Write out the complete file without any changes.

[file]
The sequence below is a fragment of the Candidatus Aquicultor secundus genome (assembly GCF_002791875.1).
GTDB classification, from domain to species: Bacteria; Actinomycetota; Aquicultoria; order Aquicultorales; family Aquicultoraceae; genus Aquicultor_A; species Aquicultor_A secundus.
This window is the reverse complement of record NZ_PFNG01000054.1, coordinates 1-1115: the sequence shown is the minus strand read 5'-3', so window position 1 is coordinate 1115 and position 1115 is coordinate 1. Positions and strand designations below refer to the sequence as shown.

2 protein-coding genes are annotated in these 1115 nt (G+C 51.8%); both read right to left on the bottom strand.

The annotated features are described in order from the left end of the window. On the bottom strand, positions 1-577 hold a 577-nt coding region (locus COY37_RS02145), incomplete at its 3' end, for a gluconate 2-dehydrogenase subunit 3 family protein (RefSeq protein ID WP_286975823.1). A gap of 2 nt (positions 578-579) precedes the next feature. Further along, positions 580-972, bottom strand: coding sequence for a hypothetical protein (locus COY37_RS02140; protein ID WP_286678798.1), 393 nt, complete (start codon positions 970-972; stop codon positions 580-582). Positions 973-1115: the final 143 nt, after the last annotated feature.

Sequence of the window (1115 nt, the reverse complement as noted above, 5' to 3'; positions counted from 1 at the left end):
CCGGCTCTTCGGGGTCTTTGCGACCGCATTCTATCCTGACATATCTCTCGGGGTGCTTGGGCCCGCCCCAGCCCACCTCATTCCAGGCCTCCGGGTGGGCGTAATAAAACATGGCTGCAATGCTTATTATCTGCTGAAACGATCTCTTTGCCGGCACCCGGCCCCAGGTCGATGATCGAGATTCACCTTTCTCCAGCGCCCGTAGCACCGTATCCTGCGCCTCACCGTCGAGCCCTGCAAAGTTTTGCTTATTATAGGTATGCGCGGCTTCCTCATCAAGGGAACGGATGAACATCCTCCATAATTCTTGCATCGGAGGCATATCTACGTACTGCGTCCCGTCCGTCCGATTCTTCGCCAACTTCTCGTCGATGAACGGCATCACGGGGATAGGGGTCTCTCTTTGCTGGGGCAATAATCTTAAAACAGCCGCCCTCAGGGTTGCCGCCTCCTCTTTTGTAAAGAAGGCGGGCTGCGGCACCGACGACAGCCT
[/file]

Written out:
The sequence below is a fragment of the Candidatus Aquicultor secundus genome (assembly GCF_002791875.1).
GTDB classification, from domain to species: Bacteria; Actinomycetota; Aquicultoria; order Aquicultorales; family Aquicultoraceae; genus Aquicultor_A; species Aquicultor_A secundus.
This window is the reverse complement of record NZ_PFNG01000054.1, coordinates 1-1115: the sequence shown is the minus strand read 5'-3', so window position 1 is coordinate 1115 and position 1115 is coordinate 1. Positions and strand designations below refer to the sequence as shown.

2 protein-coding genes are annotated in these 1115 nt (G+C 51.8%); both read right to left on the bottom strand.

The annotated features are described in order from the left end of the window. On the bottom strand, positions 1-577 hold a 577-nt coding region (locus COY37_RS02145), incomplete at its 3' end, for a gluconate 2-dehydrogenase subunit 3 family protein (RefSeq protein ID WP_286975823.1). A gap of 2 nt (positions 578-579) precedes the next feature. Further along, positions 580-972, bottom strand: coding sequence for a hypothetical protein (locus COY37_RS02140; protein ID WP_286678798.1), 393 nt, complete (start codon positions 970-972; stop codon positions 580-582). Positions 973-1115: the final 143 nt, after the last annotated feature.

Sequence of the window (1115 nt, the reverse complement as noted above, 5' to 3'; positions counted from 1 at the left end):
CCGGCTCTTCGGGGTCTTTGCGACCGCATTCTATCCTGACATATCTCTCGGGGTGCTTGGGCCCGCCCCAGCCCACCTCATTCCAGGCCTCCGGGTGGGCGTAATAAAACATGGCTGCAATGCTTATTATCTGCTGAAACGATCTCTTTGCCGGCACCCGGCCCCAGGTCGATGATCGAGATTCACCTTTCTCCAGCGCCCGTAGCACCGTATCCTGCGCCTCACCGTCGAGCCCTGCAAAGTTTTGCTTATTATAGGTATGCGCGGCTTCCTCATCAAGGGAACGGATGAACATCCTCCATAATTCTTGCATCGGAGGCATATCTACGTACTGCGTCCCGTCCGTCCGATTCTTCGCCAACTTCTCGTCGATGAACGGCATCACGGGGATAGGGGTCTCTCTTTGCTGGGGCAATAATCTTAAAACAGCCGCCCTCAGGGTTGCCGCCTCCTCTTTTGTAAAGAAGGCGGGCTGCGGCACCGACGACAGCCT